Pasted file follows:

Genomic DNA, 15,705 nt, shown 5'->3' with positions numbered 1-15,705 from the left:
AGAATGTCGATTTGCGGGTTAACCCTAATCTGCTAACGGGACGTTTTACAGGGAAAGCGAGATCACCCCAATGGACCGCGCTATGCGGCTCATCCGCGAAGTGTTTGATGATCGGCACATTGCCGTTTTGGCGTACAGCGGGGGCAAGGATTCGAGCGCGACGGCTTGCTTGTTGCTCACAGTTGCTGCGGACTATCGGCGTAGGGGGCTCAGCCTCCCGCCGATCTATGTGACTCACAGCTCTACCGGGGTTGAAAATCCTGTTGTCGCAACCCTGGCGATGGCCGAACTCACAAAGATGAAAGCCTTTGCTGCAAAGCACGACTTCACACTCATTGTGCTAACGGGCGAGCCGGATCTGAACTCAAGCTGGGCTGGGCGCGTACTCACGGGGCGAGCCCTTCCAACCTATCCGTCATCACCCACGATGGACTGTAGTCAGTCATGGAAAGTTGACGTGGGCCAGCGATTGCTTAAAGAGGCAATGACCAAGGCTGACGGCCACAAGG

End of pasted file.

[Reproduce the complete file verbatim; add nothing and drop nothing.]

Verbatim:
Genomic DNA, 15,705 nt, shown 5'->3' with positions numbered 1-15,705 from the left:
AGAATGTCGATTTGCGGGTTAACCCTAATCTGCTAACGGGACGTTTTACAGGGAAAGCGAGATCACCCCAATGGACCGCGCTATGCGGCTCATCCGCGAAGTGTTTGATGATCGGCACATTGCCGTTTTGGCGTACAGCGGGGGCAAGGATTCGAGCGCGACGGCTTGCTTGTTGCTCACAGTTGCTGCGGACTATCGGCGTAGGGGGCTCAGCCTCCCGCCGATCTATGTGACTCACAGCTCTACCGGGGTTGAAAATCCTGTTGTCGCAACCCTGGCGATGGCCGAACTCACAAAGATGAAAGCCTTTGCTGCAAAGCACGACTTCACACTCATTGTGCTAACGGGCGAGCCGGATCTGAACTCAAGCTGGGCTGGGCGCGTACTCACGGGGCGAGCCCTTCCAACCTATCCGTCATCACCCACGATGGACTGTAGTCAGTCATGGAAAGTTGACGTGGGCCAGCGATTGCTTAAAGAGGCAATGACCAAGGCTGACGGCCACAAGG